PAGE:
A nice wrap-up provided by malta-expatguide.com: "Following Malta's independence in 1964, the Maltese economy has evolved from one dependent on the stationing of British naval units on the islands, to a market-driven economy, with particular emphasis on higher value added economic activities in services, notably financial services and tourism. Challenges to the Maltese economy are the relatively small domestic market and the disadvantages brought about by insularity. In addition, Malta's only natural resources are its yellowish, porous limestone and very limited freshwater supplies. It only produces around 20% of its food needs and imports all of its energy, although some investment in promoting solar energy has been undertaken by government. Yet it also enjoys an advantageous location between Europe, North Africa, and the Middle East, as well as a multilingual, productive workforce, factors which have attracted foreign investment. The economy depends on trade, manufacturing, tourism, and financial services.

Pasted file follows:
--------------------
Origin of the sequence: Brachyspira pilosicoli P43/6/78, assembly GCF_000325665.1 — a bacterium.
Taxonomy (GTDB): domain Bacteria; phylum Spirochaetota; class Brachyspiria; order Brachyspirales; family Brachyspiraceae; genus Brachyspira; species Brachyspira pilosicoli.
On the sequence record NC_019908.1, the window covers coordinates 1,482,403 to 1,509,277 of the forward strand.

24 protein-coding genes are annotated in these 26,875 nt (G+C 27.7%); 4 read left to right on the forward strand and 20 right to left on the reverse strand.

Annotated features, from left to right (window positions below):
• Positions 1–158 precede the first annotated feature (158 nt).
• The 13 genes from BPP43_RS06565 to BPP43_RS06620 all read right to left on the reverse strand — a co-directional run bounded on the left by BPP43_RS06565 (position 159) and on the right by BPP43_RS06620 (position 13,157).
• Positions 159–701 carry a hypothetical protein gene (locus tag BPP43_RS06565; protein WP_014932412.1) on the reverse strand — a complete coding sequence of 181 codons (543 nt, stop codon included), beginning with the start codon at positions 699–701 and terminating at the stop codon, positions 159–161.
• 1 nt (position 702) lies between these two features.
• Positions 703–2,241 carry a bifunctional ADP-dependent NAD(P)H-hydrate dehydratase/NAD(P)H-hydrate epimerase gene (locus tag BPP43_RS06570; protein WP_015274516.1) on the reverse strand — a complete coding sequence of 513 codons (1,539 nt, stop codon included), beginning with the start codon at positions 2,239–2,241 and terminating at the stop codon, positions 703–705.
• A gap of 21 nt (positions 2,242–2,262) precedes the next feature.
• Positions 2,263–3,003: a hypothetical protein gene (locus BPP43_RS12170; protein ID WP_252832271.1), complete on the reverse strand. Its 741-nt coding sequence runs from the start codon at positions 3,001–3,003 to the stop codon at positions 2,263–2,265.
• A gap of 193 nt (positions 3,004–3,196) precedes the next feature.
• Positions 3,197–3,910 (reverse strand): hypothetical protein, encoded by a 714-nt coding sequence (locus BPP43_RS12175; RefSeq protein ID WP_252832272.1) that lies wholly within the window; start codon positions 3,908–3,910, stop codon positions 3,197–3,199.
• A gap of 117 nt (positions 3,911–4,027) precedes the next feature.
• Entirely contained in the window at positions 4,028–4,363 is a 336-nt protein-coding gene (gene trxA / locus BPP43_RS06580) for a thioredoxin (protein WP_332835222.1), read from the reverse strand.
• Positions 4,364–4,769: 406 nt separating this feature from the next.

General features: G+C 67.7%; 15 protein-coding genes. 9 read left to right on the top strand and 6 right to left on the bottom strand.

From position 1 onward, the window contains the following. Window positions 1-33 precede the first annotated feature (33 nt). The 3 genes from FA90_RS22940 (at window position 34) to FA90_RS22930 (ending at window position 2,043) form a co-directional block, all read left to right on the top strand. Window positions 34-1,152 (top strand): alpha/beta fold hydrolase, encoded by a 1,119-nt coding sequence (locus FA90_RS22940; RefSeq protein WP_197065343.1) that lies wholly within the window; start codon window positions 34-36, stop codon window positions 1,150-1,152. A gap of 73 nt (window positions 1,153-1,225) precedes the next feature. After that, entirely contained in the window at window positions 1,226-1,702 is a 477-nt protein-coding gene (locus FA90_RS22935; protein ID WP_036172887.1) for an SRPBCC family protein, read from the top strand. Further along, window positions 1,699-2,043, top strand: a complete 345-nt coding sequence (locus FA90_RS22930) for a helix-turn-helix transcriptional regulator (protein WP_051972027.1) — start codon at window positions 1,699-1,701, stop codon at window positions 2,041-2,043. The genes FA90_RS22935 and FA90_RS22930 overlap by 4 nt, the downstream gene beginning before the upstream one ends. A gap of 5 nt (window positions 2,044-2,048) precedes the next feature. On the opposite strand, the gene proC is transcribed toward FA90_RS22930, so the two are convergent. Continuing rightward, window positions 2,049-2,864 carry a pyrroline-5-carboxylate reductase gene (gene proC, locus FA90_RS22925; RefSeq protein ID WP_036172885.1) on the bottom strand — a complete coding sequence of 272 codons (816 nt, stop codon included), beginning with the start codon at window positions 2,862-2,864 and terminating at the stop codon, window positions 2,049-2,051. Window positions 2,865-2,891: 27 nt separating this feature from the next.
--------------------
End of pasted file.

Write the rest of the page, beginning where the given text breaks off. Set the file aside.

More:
St. Julians/Sliema - Malta's commercial hub.
Despite the economic and political instability that have affected the Mediterranean region in recent years, Malta's economy continued to perform well. GDP per capita in 2011 stood at around €21,000 or 85% of the EU average. Measures have also been taken to enhance the competitiveness and soundness of its growing financial sector, which is currently eight times the size of the economy and which has remained largely unaffected by the European ... read on."